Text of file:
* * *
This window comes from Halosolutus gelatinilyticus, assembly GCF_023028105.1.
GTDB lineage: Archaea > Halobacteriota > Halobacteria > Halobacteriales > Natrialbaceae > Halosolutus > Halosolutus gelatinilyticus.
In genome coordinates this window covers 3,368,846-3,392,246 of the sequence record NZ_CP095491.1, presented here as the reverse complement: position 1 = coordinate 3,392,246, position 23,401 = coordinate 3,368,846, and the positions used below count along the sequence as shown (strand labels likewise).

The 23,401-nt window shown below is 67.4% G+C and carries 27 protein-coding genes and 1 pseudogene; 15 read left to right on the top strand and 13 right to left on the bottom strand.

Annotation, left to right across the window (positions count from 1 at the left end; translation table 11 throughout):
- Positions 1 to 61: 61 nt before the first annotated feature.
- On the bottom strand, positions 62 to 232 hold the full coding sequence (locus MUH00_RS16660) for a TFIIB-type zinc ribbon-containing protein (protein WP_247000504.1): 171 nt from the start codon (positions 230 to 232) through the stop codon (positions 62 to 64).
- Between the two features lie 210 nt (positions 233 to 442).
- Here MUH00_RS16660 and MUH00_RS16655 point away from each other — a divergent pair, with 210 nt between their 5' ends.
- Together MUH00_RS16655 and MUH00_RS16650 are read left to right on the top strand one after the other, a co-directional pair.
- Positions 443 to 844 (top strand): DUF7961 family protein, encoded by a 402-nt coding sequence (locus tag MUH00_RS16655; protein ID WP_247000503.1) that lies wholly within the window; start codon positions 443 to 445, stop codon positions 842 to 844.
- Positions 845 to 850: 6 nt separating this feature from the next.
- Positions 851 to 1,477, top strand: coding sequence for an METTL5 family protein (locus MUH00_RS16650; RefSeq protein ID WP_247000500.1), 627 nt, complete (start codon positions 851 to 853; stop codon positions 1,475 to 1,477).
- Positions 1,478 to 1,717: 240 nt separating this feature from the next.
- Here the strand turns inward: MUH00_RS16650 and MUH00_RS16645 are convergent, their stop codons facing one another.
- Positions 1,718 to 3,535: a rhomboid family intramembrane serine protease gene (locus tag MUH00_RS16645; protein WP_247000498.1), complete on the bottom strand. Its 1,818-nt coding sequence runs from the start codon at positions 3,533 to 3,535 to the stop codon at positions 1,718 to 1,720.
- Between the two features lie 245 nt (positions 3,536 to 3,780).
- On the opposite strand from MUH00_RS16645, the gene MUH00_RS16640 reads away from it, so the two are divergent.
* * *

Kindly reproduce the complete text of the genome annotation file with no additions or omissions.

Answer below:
This window comes from Halosolutus gelatinilyticus, assembly GCF_023028105.1.
GTDB lineage: Archaea > Halobacteriota > Halobacteria > Halobacteriales > Natrialbaceae > Halosolutus > Halosolutus gelatinilyticus.
In genome coordinates this window covers 3,368,846-3,392,246 of the sequence record NZ_CP095491.1, presented here as the reverse complement: position 1 = coordinate 3,392,246, position 23,401 = coordinate 3,368,846, and the positions used below count along the sequence as shown (strand labels likewise).

The 23,401-nt window shown below is 67.4% G+C and carries 27 protein-coding genes and 1 pseudogene; 15 read left to right on the top strand and 13 right to left on the bottom strand.

Annotation, left to right across the window (positions count from 1 at the left end; translation table 11 throughout):
- Positions 1 to 61: 61 nt before the first annotated feature.
- On the bottom strand, positions 62 to 232 hold the full coding sequence (locus MUH00_RS16660) for a TFIIB-type zinc ribbon-containing protein (protein WP_247000504.1): 171 nt from the start codon (positions 230 to 232) through the stop codon (positions 62 to 64).
- Between the two features lie 210 nt (positions 233 to 442).
- Here MUH00_RS16660 and MUH00_RS16655 point away from each other — a divergent pair, with 210 nt between their 5' ends.
- Together MUH00_RS16655 and MUH00_RS16650 are read left to right on the top strand one after the other, a co-directional pair.
- Positions 443 to 844 (top strand): DUF7961 family protein, encoded by a 402-nt coding sequence (locus tag MUH00_RS16655; protein ID WP_247000503.1) that lies wholly within the window; start codon positions 443 to 445, stop codon positions 842 to 844.
- Positions 845 to 850: 6 nt separating this feature from the next.
- Positions 851 to 1,477, top strand: coding sequence for an METTL5 family protein (locus MUH00_RS16650; RefSeq protein ID WP_247000500.1), 627 nt, complete (start codon positions 851 to 853; stop codon positions 1,475 to 1,477).
- Positions 1,478 to 1,717: 240 nt separating this feature from the next.
- Here the strand turns inward: MUH00_RS16650 and MUH00_RS16645 are convergent, their stop codons facing one another.
- Positions 1,718 to 3,535: a rhomboid family intramembrane serine protease gene (locus tag MUH00_RS16645; protein WP_247000498.1), complete on the bottom strand. Its 1,818-nt coding sequence runs from the start codon at positions 3,533 to 3,535 to the stop codon at positions 1,718 to 1,720.
- Between the two features lie 245 nt (positions 3,536 to 3,780).
- On the opposite strand from MUH00_RS16645, the gene MUH00_RS16640 reads away from it, so the two are divergent.